A stricken Iranian oil tanker that was burning for more than a week following a collision with a Chinese cargo ship in the East China Sea has sunk after drifting into the waters of Japan's economic exclusion zone.
Chinese state television reports that the ship sank shortly after another portion of its cargo "suddenly ignited" at about noon local time on January 14.
Meanwhile, Iranian officials say there is “no hope of finding survivors among the members of the crew."
Mohammad Rastad, a spokesman for an Iranian rescue team dispatched to the area, made the announcement on January 14.
The ship, which had a crew of 30 Iranians and two Bangladeshis, has been ablaze since the collision on January 6 off China's coast near Shanghai.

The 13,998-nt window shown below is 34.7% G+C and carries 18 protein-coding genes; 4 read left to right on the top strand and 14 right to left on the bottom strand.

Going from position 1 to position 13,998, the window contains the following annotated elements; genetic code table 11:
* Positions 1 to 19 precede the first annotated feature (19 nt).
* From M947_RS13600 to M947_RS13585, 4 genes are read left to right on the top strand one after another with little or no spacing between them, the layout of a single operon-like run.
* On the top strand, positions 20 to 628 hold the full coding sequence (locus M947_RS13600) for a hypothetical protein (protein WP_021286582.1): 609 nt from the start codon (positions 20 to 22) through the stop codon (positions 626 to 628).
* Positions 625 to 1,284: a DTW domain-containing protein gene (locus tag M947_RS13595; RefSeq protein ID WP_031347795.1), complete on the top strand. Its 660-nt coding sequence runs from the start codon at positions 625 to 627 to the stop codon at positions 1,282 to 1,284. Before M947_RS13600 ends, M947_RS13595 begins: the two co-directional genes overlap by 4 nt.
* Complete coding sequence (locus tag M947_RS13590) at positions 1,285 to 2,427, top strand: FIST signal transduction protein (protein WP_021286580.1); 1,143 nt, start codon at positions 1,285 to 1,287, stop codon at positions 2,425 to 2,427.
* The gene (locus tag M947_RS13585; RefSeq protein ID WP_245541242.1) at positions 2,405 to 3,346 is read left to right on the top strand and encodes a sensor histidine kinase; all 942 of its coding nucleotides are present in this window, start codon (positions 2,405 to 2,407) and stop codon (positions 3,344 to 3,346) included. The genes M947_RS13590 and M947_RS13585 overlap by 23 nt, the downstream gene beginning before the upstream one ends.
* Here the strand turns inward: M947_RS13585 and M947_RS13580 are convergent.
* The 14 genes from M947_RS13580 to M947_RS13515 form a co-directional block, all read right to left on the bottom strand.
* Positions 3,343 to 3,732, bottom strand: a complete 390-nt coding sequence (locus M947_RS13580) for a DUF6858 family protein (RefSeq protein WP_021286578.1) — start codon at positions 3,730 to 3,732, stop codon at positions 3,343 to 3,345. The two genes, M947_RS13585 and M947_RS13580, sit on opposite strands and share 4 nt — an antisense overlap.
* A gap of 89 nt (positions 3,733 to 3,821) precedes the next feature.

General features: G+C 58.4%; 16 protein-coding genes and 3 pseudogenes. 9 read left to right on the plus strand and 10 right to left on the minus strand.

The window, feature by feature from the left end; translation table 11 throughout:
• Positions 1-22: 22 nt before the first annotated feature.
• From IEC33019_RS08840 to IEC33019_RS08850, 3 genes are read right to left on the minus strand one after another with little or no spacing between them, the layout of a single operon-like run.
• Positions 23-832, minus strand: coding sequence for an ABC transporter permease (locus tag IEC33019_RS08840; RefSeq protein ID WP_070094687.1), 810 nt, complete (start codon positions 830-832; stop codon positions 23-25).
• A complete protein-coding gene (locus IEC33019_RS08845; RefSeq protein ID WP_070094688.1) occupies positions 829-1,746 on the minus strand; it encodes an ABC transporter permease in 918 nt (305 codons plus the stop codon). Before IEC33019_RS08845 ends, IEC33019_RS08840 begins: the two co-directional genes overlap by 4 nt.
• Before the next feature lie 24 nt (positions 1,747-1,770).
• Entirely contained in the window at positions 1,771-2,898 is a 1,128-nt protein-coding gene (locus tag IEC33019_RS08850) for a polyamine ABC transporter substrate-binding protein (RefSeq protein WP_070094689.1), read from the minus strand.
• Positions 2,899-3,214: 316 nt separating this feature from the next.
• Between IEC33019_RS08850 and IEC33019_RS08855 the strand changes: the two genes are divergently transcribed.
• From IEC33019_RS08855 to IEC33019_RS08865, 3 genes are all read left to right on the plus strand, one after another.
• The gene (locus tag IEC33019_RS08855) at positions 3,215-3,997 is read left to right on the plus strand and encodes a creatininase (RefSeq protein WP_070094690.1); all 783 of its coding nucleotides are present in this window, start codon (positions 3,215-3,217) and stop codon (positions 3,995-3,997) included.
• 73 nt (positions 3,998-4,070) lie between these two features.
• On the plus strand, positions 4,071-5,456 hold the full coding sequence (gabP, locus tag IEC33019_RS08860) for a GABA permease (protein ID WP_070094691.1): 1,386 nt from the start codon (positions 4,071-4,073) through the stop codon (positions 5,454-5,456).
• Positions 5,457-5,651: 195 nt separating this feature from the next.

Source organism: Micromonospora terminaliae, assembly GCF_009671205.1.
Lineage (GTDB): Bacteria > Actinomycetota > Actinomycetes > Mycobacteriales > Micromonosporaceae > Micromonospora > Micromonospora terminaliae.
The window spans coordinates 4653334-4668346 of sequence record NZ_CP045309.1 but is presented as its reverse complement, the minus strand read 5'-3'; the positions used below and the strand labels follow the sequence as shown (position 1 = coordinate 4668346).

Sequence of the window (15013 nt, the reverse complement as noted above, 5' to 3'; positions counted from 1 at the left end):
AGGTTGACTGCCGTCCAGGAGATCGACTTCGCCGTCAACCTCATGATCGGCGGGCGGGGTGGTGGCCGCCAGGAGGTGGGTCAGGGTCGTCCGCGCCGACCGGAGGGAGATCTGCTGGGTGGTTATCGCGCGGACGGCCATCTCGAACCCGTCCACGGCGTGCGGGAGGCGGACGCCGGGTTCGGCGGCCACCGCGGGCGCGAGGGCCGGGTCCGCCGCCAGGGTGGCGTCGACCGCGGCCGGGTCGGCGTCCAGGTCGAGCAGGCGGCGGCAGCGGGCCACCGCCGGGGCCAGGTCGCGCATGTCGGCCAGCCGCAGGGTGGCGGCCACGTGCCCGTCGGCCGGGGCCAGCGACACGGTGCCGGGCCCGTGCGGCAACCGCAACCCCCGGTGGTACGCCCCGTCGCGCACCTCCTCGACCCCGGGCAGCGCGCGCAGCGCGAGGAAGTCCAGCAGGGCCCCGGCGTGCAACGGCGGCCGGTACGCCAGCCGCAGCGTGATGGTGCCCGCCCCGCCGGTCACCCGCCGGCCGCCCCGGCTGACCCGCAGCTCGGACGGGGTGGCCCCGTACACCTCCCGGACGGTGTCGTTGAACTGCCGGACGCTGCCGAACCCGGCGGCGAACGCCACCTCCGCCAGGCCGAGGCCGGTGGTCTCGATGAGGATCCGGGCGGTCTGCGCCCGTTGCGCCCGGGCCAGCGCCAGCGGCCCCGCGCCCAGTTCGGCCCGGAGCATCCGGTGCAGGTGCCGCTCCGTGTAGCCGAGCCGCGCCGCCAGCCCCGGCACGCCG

The body of only one crew member has been recovered so far.
Rastad said two-thirds of the Iranian tanker was under water on January 14.
Late on January 12, China's Ministry of Transport reported that there had been a series of continuous explosions on board the ship, which had drifted to waters within Japan's exclusive economic zone.
Hadi Haghshenas, deputy director for Iran's Ports and Maritime Organization, said on January 12 that the fire would have been extinguished sooner if explosions had not complicated the work of emergency crews.
The tanker Sanchi, owned by Iran's top oil-shipping operator, National Iranian Tanker Co, was carrying almost 1 million barrels of condensate, an ultralight, highly flammable and explosive fuel, to South Korea.
It collided with the freighter CF Crystal that was carrying grain from the United States about 184 kilometers off China's coast.
Based on reporting by Reuters, AP, AFP, and IRNA